Retinoid-Induced Epiphyseal Plate Closure in Guinea Pigs
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Vitamin A and its derivatives (retinoids) have been known to cause premature epiphyseal closure in humans as an unwanted side effect of chronic treatment. The purpose of the present study was to determine if guinea pigs could serve as an animal model of retinoid-induced epiphyseal plate closure, and to utilize this model to study the mechanism. Weanling male Hartley guinea pigs were treated ip via osmotic pump for up to 14 days with vehicle or 0.50 to 5.5 mg/kg/day of the retinoic acid receptor (RAR)-selective agonist AGN 190121. Histopathological examination of the proximal tibia of AGN 190121-treated guinea pigs revealed a dose-dependent disruption of the epiphyseal plate. The natural retinoids all-trans-retinoic acid and 13-cis-retinoic acid also induced epiphyseal plate closure in guinea pigs when administered by ip injection for 10 days. Prominent histological features of retinoid-induced epiphyseal closure included the loss of basophilic staining in the extracellular matrix of epiphyseal plate chondrocytes and the invasion of the epiphyseal plate by osteoclasts. To determine if the epiphyseal closure detected histologically was reversible, guinea pigs were treated for 6 days with the RAR-selective agonist (E) - 4[2-(5,6,7,8-tetrahydro- 5,5,8,8-tetramethyl-2-naphthyl)propen-1-yl]benzoic acid (TTNPB) or vehicle, and groups of guinea pigs were euthanized on Day 7 or 57. TTNPB but not vehicle treatment caused histological evidence of epiphyseal closure at both time points, and significant bone elongation between Day 7 and Day 57 was detected only in vehicle-treated animals. Epiphyseal closure and other toxic effects of TTNPB were blocked by cotreatment of guinea pigs with a fivefold molar excess of AGN 193109, an RAR antagonist. Taken together, these data demonstrate the utility of the guinea pig as an animal model of retinoid-induced epiphyseal closure and suggest that RAR activation is necessary and sufficient for this activity.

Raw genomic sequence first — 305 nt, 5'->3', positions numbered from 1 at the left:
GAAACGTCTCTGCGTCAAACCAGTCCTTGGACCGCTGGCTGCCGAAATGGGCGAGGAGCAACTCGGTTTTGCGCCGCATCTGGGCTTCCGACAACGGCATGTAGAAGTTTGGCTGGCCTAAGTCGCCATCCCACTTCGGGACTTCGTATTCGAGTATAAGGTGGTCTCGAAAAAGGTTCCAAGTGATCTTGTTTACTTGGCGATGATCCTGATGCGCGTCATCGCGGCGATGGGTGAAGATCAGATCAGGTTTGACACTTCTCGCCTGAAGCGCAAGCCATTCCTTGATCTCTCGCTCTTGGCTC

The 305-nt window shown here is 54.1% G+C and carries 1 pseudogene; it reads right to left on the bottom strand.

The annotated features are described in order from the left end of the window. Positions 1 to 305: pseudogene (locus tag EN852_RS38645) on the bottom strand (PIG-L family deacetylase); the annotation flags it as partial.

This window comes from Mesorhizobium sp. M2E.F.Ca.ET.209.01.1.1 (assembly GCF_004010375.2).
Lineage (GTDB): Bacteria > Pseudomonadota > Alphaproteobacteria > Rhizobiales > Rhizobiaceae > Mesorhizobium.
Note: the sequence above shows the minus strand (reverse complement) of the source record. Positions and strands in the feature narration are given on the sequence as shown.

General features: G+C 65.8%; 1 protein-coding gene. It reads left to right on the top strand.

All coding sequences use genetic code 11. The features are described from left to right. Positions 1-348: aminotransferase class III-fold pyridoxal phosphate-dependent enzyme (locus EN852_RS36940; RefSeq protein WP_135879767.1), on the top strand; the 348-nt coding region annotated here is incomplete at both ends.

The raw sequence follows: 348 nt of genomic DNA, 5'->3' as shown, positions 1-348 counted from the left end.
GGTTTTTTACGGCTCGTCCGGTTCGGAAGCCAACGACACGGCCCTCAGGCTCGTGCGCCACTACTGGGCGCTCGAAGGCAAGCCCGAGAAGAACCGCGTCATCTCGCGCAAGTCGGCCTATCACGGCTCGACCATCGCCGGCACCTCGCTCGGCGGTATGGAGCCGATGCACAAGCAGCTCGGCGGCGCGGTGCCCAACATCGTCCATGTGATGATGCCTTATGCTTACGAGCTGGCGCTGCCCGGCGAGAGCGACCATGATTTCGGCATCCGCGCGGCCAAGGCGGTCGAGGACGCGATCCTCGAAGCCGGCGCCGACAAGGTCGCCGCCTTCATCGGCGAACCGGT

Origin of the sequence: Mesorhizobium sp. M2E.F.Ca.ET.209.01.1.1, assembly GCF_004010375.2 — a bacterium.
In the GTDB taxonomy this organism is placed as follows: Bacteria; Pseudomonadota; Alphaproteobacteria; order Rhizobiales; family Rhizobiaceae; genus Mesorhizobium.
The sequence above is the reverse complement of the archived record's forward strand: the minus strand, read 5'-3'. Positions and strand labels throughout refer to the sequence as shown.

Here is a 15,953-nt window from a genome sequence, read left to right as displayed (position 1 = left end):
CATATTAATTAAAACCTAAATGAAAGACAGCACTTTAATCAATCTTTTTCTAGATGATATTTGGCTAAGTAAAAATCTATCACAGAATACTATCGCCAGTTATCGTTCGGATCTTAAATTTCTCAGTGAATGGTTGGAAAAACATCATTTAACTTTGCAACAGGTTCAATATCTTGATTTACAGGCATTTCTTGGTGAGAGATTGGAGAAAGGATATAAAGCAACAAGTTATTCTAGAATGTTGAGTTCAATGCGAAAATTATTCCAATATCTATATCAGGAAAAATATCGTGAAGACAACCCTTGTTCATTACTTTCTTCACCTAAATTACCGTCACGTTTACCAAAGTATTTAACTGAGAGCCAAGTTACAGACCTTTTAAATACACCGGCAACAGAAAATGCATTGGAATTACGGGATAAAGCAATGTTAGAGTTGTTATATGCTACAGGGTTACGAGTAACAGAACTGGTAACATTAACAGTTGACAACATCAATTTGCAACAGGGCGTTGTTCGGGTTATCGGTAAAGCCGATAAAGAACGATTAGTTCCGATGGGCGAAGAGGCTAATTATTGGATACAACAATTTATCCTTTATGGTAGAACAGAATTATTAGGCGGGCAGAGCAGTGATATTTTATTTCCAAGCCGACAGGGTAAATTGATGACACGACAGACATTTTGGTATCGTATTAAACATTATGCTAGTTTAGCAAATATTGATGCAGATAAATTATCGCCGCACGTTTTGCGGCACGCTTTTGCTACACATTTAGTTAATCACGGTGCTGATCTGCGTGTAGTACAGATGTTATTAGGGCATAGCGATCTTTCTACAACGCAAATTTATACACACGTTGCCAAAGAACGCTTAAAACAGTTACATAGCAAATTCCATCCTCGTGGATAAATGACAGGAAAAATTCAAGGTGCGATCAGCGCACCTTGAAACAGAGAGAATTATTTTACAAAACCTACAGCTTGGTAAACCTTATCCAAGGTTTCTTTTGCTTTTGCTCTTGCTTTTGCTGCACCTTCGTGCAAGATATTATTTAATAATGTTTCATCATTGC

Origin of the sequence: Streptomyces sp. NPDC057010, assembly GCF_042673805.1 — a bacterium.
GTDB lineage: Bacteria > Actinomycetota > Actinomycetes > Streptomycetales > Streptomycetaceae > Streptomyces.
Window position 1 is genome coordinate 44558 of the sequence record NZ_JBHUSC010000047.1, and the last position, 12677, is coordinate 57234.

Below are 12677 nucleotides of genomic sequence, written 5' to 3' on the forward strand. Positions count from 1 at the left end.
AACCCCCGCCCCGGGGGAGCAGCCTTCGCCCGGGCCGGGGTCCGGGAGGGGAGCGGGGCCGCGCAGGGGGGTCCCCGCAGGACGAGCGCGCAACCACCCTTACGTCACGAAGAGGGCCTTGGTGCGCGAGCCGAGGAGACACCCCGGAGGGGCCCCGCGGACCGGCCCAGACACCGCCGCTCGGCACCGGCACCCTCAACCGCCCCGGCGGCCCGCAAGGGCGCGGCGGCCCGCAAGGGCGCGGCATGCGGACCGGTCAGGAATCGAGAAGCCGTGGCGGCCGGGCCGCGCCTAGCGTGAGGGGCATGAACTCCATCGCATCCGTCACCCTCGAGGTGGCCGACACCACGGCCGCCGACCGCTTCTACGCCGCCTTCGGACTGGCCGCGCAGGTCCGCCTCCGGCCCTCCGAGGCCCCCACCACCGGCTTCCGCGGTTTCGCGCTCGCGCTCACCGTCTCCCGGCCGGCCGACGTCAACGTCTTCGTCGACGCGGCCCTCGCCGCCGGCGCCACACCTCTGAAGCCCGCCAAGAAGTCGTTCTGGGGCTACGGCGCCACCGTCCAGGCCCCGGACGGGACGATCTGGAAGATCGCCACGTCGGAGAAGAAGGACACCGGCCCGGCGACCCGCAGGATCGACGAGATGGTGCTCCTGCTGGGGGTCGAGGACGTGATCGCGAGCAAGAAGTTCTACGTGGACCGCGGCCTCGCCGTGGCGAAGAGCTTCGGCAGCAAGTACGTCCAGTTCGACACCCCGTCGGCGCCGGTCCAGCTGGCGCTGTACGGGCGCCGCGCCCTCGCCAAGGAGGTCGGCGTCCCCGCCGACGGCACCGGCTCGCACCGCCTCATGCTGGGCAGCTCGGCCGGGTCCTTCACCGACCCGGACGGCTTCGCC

author list (cited authors)
Standeven, A. M., Davies, P., Chandraratna, R., Mader, D. R., Johnson, A. T., & Thomazy, V. A.